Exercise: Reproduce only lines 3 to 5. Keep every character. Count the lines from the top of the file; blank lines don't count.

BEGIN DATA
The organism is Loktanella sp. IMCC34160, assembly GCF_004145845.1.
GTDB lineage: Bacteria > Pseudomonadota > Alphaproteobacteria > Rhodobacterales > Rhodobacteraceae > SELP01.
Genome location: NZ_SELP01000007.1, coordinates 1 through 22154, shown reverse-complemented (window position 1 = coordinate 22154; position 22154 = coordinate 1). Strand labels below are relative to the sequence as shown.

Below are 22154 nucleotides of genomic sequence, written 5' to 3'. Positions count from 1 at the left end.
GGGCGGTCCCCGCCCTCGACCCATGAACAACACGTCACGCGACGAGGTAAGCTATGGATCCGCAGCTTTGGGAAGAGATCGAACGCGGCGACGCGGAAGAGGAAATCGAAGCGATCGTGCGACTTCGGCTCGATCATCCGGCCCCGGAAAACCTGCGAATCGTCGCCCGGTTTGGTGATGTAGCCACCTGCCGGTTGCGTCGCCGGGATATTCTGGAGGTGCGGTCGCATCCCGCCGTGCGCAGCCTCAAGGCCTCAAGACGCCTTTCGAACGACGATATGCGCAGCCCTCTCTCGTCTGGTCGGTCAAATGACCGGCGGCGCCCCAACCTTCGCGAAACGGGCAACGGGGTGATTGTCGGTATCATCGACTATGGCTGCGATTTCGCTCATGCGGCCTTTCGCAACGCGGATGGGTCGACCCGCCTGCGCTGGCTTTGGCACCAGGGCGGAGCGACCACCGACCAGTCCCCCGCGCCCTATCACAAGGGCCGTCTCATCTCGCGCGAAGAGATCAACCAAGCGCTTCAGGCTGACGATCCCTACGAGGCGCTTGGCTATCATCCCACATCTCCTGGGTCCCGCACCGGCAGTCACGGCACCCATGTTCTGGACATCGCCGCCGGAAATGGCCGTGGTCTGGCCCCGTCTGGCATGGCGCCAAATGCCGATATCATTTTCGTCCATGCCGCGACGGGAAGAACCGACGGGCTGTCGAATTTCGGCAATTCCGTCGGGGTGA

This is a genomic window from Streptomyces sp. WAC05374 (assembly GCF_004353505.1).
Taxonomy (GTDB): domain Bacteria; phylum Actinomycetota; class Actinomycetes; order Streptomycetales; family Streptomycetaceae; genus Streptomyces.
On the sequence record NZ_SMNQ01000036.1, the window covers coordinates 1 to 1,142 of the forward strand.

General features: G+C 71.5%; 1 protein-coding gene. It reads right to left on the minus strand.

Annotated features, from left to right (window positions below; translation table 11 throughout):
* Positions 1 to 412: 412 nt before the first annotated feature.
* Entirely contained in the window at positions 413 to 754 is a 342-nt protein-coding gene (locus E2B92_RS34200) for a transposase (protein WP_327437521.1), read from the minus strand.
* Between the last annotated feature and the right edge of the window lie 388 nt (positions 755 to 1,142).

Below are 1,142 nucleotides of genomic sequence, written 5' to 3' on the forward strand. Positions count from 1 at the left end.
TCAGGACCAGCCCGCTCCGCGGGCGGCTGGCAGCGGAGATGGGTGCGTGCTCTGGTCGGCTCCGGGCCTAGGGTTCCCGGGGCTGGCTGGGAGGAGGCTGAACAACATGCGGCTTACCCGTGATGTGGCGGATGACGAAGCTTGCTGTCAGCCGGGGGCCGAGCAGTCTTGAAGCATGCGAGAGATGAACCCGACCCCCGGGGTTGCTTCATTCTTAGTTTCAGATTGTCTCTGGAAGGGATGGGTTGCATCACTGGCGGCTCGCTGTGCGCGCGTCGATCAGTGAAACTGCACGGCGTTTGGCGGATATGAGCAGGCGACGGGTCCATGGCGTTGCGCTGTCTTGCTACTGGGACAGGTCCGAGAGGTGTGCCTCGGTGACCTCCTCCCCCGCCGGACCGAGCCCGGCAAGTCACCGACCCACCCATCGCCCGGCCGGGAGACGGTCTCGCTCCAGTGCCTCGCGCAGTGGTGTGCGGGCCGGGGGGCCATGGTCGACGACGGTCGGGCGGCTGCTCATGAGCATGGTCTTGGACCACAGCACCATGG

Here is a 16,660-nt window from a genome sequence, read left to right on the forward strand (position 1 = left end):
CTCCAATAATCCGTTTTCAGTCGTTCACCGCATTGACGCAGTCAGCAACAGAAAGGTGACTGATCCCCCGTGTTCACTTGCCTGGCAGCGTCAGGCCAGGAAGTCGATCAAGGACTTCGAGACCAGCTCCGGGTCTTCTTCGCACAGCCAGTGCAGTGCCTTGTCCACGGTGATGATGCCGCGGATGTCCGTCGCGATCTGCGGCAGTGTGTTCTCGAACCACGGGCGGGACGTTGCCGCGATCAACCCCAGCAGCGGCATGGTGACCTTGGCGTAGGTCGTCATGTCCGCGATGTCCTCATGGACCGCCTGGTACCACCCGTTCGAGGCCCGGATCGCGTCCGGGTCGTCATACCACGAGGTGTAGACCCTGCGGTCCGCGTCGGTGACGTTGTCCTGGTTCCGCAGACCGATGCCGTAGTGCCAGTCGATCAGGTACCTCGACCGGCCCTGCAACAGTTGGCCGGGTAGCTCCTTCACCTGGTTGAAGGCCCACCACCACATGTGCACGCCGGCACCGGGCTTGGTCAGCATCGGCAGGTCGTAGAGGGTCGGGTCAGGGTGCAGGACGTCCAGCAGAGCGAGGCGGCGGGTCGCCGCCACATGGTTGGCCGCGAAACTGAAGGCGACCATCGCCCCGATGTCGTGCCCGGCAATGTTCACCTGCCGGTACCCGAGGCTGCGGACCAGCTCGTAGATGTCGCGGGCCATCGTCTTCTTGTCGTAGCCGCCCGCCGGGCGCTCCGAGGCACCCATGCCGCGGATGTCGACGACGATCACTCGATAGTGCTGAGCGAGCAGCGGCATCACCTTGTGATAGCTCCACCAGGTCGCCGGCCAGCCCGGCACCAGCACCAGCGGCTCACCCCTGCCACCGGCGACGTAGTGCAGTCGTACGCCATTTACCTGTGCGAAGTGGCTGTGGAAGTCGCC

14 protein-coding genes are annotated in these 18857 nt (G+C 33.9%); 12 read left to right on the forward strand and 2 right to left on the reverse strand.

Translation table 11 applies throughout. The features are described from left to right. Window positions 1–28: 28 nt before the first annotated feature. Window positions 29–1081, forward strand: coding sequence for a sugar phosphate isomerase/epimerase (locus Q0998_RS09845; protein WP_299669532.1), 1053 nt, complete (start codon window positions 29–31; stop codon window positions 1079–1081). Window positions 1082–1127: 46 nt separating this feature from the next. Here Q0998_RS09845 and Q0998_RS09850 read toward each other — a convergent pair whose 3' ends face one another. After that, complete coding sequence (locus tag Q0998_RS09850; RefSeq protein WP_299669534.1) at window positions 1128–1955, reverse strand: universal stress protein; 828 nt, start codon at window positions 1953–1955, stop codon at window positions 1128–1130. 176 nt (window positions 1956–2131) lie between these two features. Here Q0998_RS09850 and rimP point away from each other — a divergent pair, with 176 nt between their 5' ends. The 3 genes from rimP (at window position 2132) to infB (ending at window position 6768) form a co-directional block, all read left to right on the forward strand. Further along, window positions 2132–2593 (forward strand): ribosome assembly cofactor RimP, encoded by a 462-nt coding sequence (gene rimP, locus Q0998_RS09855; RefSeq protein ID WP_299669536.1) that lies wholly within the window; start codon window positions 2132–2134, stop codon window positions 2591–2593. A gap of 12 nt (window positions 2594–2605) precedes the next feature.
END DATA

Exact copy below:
Genome location: NZ_SELP01000007.1, coordinates 1 through 22154, shown reverse-complemented (window position 1 = coordinate 22154; position 22154 = coordinate 1). Strand labels below are relative to the sequence as shown.

Below are 22154 nucleotides of genomic sequence, written 5' to 3'. Positions count from 1 at the left end.
GGGCGGTCCCCGCCCTCGACCCATGAACAACACGTCACGCGACGAGGTAAGCTATGGATCCGCAGCTTTGGGAAGAGATCGAACGCGGCGACGCGGAAGAGGAAATCGAAGCGATCGTGCGACTTCGGCTCGATCATCCGGCCCCGGAAAACCTGCGAATCGTCGCCCGGTTTGGTGATGTAGCCACCTGCCGGTTGCGTCGCCGGGATATTCTGGAGGTGCGGTCGCATCCCGCCGTGCGCAGCCTCAAGGCCTCAAGACGCCTTTCGAACGACGATATGCGCAGCCCTCTCTCGTCTGGTCGGTCAAATGACCGGCGGCGCCCCAACCTTCGCGAAACGGGCAACGGGGTGATTGTCGGTATCATCGACTATGGCTGCGATTTCGCTCATGCGGCCTTTCGCAACGCGGATGGGTCGACCCGCCTGCGCTGGCTTTGGCACCAGGGCGGAGCGACCACCGACCAGTCCCCCGCGCCCTATCACAAGGGCCGTCTCATCTCGCGCGAAGAGATCAACCAAGCGCTTCAGGCTGACGATCCCTACGAGGCGCTTGGCTATCATCCCACATCTCCTGGGTCCCGCACCGGCAGTCACGGCACCCATGTTCTGGACATCGCCGCCGGAAATGGCCGTGGTCTGGCCCCGTCTGGCATGGCGCCAAATGCCGATATCATTTTCGTCCATGCCGCGACGGGAAGAACCGACGGGCTGTCGAATTTCGGCAATTCCGTCGGGGTGA